“So they finally buried Madiba. In a way I’m glad for the old man – he had such a hard time with his health lately.” Precilla sips a cold beer on the stoep of Boggel’s Place. From here, you can see the Kalahari stretching away in the distance: so far that the horizon is almost invisible behind the heat waves rising from the barren veld.
“Ja, it’s a somber time for us. End of the year, Mandela died, and today is the Day of the Vow. Not exactly party-time.” Servaas is back in his black suit, looking suitably depressed. When he’s in this mood, the others try to sit far away from him. Today Boggel’s Place is closed, forcing the townsfolk to gather on the veranda.
“At least Boggel keeps us on the straight and narrow. Look at what he did today: he’s reminding us that vows are sacred. He’ll open tomorrow – as usual – but today he wants us to reflect on the hardships the old Voortrekkers had to endure. It is, you have to admit, rather uncomfortable out here on the stoep.”
Vetfaan nods. Yes, they all know what happened on this day in 1838. A group of 470 Voortrekkers was attacked by Dingane’s Zulus under their general, Ndlela. History records the numbers of Zulus as ‘36 regiments’ each consisting 900 to 1000 men. Andries Pretorius the Voortrekker leader, again read The Vow which stated that – if God protected them that day – this date will be remembered as a Sunday in the future and that a church would be built on the spot.
When the sun set that day, 3000 corpses surrounded the wagons of the Voortrekkers, while only three Voortrekkers were wounded.
“It was a pivotal day in the history of our country. Two Zulu princes were killed during the battle, leaving only Mpande as a possible challenger to Dingane’s throne.” Gertruida in her lecturing tone again. “It was this man, Mpande, who formed an alliance with Pretorius, and together they defeated Dingane. Mpande became king and was the founder of the Zulu dynasty, which rules to this day.”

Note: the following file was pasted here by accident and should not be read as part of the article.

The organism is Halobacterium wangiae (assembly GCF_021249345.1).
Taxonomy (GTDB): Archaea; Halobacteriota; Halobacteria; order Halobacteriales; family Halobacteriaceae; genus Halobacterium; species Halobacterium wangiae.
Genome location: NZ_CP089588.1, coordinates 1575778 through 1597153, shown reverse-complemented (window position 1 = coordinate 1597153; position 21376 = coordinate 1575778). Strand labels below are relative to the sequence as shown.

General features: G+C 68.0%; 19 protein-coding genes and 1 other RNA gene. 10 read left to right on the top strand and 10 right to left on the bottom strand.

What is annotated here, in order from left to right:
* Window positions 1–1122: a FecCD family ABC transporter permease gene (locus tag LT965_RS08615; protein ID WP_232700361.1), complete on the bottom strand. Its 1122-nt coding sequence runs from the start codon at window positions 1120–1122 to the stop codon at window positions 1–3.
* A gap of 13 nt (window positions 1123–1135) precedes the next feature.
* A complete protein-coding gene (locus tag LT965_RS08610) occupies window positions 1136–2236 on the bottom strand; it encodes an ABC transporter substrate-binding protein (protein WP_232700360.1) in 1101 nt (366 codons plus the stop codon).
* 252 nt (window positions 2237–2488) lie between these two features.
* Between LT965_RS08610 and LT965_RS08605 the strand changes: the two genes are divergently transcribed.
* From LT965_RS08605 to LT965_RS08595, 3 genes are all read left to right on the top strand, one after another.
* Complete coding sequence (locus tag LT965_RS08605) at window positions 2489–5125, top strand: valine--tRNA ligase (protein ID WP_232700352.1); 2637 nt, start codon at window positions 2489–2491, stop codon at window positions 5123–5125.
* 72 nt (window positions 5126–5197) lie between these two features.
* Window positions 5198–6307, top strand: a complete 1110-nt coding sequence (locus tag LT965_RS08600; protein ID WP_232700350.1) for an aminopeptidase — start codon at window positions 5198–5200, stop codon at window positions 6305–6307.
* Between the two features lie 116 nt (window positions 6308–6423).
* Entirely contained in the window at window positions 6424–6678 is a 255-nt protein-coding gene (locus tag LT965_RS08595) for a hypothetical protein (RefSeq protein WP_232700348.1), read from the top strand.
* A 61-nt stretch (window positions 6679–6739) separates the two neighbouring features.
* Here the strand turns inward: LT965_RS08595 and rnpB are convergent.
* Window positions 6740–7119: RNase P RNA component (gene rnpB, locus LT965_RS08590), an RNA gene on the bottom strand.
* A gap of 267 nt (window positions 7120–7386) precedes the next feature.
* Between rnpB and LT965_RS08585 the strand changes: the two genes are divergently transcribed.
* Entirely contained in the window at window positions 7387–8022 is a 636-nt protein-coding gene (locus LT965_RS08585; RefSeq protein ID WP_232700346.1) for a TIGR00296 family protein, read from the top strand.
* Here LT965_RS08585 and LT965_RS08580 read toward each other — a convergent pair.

Kleinpiet leans through the window to get a beer from the ice-box inside.
“So…you’re saying the Battle of Blood River paved the way for Mpande to be king? And that, without the Voortrekkers, we wouldn’t have Jacob Zuma as president today?”
Gertruida doesn’t bother to answer. She watches as Boggel shuffles off, around the building towards the back. He’ll get more beer from the little store room to refill the ice-box. Then he’ll rejoin them on the stoep. Boggel’s Place may be closed, but he won’t neglect his civic duty.
“Isn’t history a fickle thing? The Zulus should be celebrating the Day of the Vow as well, don’t you think?”
“Ja, Fanny, you’re right. But you know how it is – everything became politicised. 16 December is also the founding day of Umkhonto we Sizwe, the armed wing of the ANC – in 1961. We now celebrate a national day of reconciliation, so we can remember to live in peace with one another. Without such a day, we might forget to love our neighbours.”
“Come to think of it…has any one of you ever heard anybody thanking the Voortrekkers for helping Mpande? Now, that would be a real gesture of reconciliation. Without Pretorius pitching in, we wouldn’t have great leaders like Buthelezi today.”
“But also not Nkandla…”
“Still, the Battle of Blood River was a determining factor in shaping the way we live today. It wasn’t about the whites beating the blacks – that’s a stupid way of looking at the 16th. What we should remember is that Pretorius called on God for guidance. He knew Who was in control. Maybe we should remember that as well. Maybe we shouldn’t just view reconciliation as an act between the different peoples in the country. We’ll do justice to the word – and the day – if we added a vertical link to the concept as well.” Oudoom sits back with a sad smile.
And so the idle chatter on Boggel’s stoep will fill the empty hours of the Day of the Vow as they discuss reconciliation, and the many legacies of the past we live with every day. Boggel, like a good Afrikaner, will keep the front door of Boggel’s Place locked as a sign of respect. Just to remember, see?
And they’ll talk about the future as well, while they watch the hazy horizon dance behind the heat waves. They’ll wonder if the message of the Battle of Blood River will ever be understood properly.
Towards the evening, when the dusk takes over to obscure the horizon, they all go home quietly. Servaas made them all think when he said reconciliation is a big word, “It is a longer word than ‘vow’, but both of them carry tremendous responsibility. It’s much like almost-closing Boggel’s Place today: we’re forever thinking up loopholes and new ways of misunderstanding our obligations…”